The multi-height (low, L = 3 cm; intermediate, M = 100 cm; high, H = 200 cm) Beerkan run methodology was applied on both a minimum tilled (MT) (i.e., up to a depth of 30 cm) and a no-tilled (NT) bare loam soil, and the soil water retention curve was estimated by the BEST-steady algorithm. Three indicators of soil physical quality (SPQ), i.e., macroporosity (Pmac), air capacity (AC) and relative field capacity (RFC) were calculated to assess the impact of water pouring height under alternative soil management practices. Results showed that, compared to the reference low run,Mand H runs affected both the estimated soil water retention curves and derived SPQ indicators. Generally, M-H runs significantly reduced the mean values of Pmac and AC and increased RFC for both MT and NT soil management practices. According to the guidelines for assessment of SPQ, the M and H runs: (i) worsened Pmac classification of both MT and NT soils; (ii) did not worsen AC classification, regardless of soil management parameters; (iii) worsened RFC classification of only NT soil, as a consequence of insufficient soil aeration. For both soil management techniques, a strong negative correlation was found between the Pmac and AC values and the gravitational potential energy, Ep, of the water used for the infiltration runs. A positive correlation was detected between RFC and Ep. The relationships were plausible from a soil physics point of view. NT soil has proven to be more resilient than MT. This study contributes toward testing simple and robust methods capable of quantifying soil degradation effects, due to intense rainfall events, under different soil management practices in the Mediterranean environment.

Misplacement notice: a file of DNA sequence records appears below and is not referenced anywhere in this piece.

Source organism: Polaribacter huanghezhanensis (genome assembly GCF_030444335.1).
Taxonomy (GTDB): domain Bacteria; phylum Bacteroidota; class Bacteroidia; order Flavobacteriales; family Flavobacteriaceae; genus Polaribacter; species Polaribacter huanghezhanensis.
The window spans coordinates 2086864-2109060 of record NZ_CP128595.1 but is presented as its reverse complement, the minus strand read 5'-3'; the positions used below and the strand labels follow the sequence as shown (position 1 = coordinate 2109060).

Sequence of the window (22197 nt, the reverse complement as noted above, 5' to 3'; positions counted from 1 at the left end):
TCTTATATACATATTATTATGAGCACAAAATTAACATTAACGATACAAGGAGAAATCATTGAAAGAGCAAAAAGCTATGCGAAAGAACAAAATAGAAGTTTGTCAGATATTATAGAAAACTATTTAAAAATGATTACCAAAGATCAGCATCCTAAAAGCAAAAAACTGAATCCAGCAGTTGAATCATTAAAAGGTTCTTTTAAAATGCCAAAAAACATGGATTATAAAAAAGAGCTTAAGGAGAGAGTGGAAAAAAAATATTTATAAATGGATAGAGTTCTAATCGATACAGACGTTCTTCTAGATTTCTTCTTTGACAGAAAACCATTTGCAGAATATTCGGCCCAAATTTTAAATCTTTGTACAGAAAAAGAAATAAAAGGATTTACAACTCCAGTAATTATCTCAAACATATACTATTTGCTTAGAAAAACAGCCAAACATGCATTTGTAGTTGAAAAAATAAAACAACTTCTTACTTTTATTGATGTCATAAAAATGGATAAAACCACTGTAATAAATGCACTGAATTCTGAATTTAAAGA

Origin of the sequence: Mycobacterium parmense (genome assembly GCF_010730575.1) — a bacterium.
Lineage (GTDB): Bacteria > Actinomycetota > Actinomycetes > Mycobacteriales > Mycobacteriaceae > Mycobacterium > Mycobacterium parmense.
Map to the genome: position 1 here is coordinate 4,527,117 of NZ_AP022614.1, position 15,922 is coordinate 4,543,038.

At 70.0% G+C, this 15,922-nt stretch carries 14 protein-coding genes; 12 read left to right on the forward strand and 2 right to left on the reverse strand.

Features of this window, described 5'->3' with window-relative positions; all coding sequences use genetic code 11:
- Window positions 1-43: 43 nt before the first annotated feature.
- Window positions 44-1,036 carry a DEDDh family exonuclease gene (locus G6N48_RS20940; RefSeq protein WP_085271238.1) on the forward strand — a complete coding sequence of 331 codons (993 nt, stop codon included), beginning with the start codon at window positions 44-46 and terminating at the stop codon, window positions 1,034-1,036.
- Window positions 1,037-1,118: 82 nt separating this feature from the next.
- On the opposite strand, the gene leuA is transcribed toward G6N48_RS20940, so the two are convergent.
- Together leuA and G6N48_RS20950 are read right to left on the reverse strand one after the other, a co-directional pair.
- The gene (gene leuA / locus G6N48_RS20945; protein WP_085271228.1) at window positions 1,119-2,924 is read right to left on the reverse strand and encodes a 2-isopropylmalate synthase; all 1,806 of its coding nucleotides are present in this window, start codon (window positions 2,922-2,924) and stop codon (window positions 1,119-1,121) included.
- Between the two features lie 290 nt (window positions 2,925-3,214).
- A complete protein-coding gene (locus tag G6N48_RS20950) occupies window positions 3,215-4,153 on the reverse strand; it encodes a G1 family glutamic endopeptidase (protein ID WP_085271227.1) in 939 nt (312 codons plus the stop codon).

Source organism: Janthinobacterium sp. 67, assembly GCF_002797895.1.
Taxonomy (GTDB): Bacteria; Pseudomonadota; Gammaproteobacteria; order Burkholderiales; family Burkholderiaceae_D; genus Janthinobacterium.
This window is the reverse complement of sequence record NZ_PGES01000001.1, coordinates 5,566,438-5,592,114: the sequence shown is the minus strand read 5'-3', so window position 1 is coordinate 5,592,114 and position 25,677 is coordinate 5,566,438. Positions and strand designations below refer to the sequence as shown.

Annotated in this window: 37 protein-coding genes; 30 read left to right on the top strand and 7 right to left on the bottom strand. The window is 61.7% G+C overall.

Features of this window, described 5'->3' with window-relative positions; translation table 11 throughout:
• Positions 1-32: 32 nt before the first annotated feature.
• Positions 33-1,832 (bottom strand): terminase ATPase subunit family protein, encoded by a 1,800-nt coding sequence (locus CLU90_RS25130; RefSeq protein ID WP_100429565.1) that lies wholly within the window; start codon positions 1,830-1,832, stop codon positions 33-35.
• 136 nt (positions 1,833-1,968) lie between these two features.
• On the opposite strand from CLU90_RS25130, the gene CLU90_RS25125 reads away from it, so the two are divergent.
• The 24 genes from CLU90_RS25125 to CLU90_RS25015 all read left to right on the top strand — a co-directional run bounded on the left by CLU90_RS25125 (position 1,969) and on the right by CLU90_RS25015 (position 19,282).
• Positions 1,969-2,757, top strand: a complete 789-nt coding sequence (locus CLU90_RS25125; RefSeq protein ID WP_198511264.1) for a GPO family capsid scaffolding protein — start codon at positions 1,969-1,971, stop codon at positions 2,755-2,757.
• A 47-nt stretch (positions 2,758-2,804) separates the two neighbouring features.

|Numero di pagine||16|
|Stato di pubblicazione||Published - 2021|
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